Reporter

This year’s Fresno State University Commencement will take place in the afternoon instead of the morning for the first time since 2004. Students and guests are invited to the Save Mart Center on Saturday, May 18 at 1:30 p.m. for the celebration. “I think graduation ceremonies take place too early,” said psychology student Iris Zavala, who will receive her degree in May. “So I am very happy the commencement will be in the afternoon.” The ceremony honors every student who graduates in the academic year. Fresno State President Dr. Joseph I. Castro officially confers each graduate with his or her undergraduate, master’s or doctoral degrees. The event will shift time slots this year since all eight colleges will have their designated ceremonies on either May 17 or May 18. To read the rest of this story, visit fresnostate.edu/collegian


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WEDNESDAY, MARCH 6, 2019

FRONT PAGE

Circus comedy at Rogue Fest By Paige Gibbs Reporter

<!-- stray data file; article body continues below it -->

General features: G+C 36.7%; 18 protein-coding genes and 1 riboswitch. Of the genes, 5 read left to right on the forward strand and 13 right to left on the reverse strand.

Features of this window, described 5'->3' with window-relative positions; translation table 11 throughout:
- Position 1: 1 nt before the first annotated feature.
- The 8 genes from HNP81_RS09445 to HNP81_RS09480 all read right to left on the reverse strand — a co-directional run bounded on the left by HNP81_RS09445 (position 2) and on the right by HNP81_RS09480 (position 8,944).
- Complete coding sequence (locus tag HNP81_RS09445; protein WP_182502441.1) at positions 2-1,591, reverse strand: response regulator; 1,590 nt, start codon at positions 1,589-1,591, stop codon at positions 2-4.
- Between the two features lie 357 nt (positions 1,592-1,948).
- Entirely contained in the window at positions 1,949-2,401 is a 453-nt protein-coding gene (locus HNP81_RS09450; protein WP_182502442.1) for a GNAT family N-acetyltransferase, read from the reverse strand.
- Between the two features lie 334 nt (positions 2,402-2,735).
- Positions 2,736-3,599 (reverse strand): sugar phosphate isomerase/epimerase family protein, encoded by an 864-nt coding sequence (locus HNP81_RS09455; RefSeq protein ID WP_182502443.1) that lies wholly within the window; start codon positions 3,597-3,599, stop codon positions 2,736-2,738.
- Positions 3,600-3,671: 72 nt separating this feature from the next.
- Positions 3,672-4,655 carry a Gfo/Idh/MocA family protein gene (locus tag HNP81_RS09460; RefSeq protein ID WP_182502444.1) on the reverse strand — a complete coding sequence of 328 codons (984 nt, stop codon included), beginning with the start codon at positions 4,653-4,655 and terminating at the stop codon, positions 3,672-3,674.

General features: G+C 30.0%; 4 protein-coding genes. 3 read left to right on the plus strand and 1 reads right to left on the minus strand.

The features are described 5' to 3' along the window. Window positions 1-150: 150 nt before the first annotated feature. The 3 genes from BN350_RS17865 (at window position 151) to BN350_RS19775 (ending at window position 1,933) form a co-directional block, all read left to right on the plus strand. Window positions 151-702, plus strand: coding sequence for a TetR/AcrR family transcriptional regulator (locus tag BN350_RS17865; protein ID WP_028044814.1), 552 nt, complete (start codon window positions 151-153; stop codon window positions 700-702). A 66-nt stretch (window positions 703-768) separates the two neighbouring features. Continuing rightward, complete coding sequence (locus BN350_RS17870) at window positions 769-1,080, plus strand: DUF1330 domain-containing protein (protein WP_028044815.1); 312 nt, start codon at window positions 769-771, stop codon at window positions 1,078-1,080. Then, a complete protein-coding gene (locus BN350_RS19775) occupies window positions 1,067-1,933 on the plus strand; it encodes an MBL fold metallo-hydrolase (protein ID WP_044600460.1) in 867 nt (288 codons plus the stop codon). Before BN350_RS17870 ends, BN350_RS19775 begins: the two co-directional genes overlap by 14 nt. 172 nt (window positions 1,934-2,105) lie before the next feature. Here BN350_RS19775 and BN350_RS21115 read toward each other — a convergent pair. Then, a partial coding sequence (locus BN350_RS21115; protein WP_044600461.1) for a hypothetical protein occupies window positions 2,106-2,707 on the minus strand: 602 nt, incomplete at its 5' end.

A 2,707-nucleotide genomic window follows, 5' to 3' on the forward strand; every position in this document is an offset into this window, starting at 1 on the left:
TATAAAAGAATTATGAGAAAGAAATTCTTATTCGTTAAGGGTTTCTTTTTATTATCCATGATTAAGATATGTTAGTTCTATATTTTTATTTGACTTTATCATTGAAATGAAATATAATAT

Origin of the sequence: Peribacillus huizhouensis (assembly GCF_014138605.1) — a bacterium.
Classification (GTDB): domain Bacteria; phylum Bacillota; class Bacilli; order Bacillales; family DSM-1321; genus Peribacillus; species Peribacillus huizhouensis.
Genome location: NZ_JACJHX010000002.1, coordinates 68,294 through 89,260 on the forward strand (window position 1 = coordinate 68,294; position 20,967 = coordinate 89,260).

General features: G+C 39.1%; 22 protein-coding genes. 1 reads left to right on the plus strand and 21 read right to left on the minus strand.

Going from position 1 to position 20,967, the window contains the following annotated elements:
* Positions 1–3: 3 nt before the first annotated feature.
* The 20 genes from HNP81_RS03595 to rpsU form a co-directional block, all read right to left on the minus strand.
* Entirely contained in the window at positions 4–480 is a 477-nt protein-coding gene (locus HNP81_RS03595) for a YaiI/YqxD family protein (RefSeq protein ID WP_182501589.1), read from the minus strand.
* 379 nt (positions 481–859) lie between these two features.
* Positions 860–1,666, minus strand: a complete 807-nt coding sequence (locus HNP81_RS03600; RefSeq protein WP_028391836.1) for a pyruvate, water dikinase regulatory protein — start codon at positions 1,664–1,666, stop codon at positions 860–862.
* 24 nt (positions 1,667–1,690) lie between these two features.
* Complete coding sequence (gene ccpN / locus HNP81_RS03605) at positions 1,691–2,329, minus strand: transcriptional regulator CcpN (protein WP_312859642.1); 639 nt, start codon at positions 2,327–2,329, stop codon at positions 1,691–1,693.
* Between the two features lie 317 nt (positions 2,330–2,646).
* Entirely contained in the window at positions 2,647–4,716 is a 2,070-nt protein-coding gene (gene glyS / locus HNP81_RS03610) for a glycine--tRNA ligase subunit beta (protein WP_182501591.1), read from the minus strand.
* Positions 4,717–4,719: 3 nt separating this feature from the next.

Meet the circus comedy duo that combines the physical antics of Charlie Chaplin, the wild imaginative world of Willy Wonka and a raw creative energy all of their own to perform a show for audiences of all ages. Known as Figmentally, Drea Lusion and Eric Parthum are back again for their third year at the Fresno Rogue Festival. Introducing an all new 45-minute show titled “Miss Fitts,” Lusion embodies the title character, a seamstress whose days are filled with her endless imaginings of inanimate objects coming to life, blending surrealism with reality. Parthum plays the unsuspecting Sir Tinnly, a kindly patron simply looking for new clothes from Miss Fitts. Together they’ve blended acrobatic dance and artistic juggling, with a touch of puppetry and a big scoop of exaggerated hilarity for quite the unique viewing experience. “We write all of our stuff for adults,” Lusion said. “Miss Fitts” is more for adults, in that it is more nuanced and weirder than their previous shows, Parthum said. But kids get a kick out of it just the same, making it a family friendly fringe show. “Miss Fitts” took only two weeks to create ,or three years depending how to you look at it, Lusion said. Before Figmentally, Lusion had been doing solo work in the circus industry. “In the circus world, everything is very ‘plug-n-play,’” Lusion said. “You just kind of show up and do your thing. But we had more imagination for wanting to control a whole world. I really wanted to paint a whole picture for an audience and bring them into our world rather than just be inserted. I was tired of being in other people’s shows.” Admittedly, she doesn’t take direction very well and wanted to write her own shows, Lusion said. Lusion and Parthum joked that when they met, they actually did body isolation head movements at one another before they even spoke. It didn’t take long before Lusion offered Parthum the chance to collaborate. “I had lots of dreams of objects moving and coming to life and I never saw that show,” Lusion said. “I basically said, ‘Eric, do you want to write a show with me or do I have to find somebody else?’ He said, ‘Fine.’ And this is our third show.”